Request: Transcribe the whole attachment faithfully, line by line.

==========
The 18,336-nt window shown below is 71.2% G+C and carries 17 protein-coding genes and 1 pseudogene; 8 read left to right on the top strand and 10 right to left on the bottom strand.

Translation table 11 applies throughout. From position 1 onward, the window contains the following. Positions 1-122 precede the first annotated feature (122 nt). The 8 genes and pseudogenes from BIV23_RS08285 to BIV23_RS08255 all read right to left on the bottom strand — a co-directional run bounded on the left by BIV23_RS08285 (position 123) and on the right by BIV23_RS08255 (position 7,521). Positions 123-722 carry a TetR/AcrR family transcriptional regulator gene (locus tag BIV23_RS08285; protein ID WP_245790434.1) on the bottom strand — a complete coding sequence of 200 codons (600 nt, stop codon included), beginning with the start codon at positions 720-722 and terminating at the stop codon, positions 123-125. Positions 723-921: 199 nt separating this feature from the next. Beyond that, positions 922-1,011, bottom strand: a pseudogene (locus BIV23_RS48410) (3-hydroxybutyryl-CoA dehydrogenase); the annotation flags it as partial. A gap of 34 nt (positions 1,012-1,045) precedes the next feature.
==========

The 18,336-nt window shown below is 71.2% G+C and carries 17 protein-coding genes and 1 pseudogene; 8 read left to right on the top strand and 10 right to left on the bottom strand.

Translation table 11 applies throughout. From position 1 onward, the window contains the following. Positions 1-122 precede the first annotated feature (122 nt). The 8 genes and pseudogenes from BIV23_RS08285 to BIV23_RS08255 all read right to left on the bottom strand — a co-directional run bounded on the left by BIV23_RS08285 (position 123) and on the right by BIV23_RS08255 (position 7,521). Positions 123-722 carry a TetR/AcrR family transcriptional regulator gene (locus tag BIV23_RS08285; protein ID WP_245790434.1) on the bottom strand — a complete coding sequence of 200 codons (600 nt, stop codon included), beginning with the start codon at positions 720-722 and terminating at the stop codon, positions 123-125. Positions 723-921: 199 nt separating this feature from the next. Beyond that, positions 922-1,011, bottom strand: a pseudogene (locus BIV23_RS48410) (3-hydroxybutyryl-CoA dehydrogenase); the annotation flags it as partial. A gap of 34 nt (positions 1,012-1,045) precedes the next feature.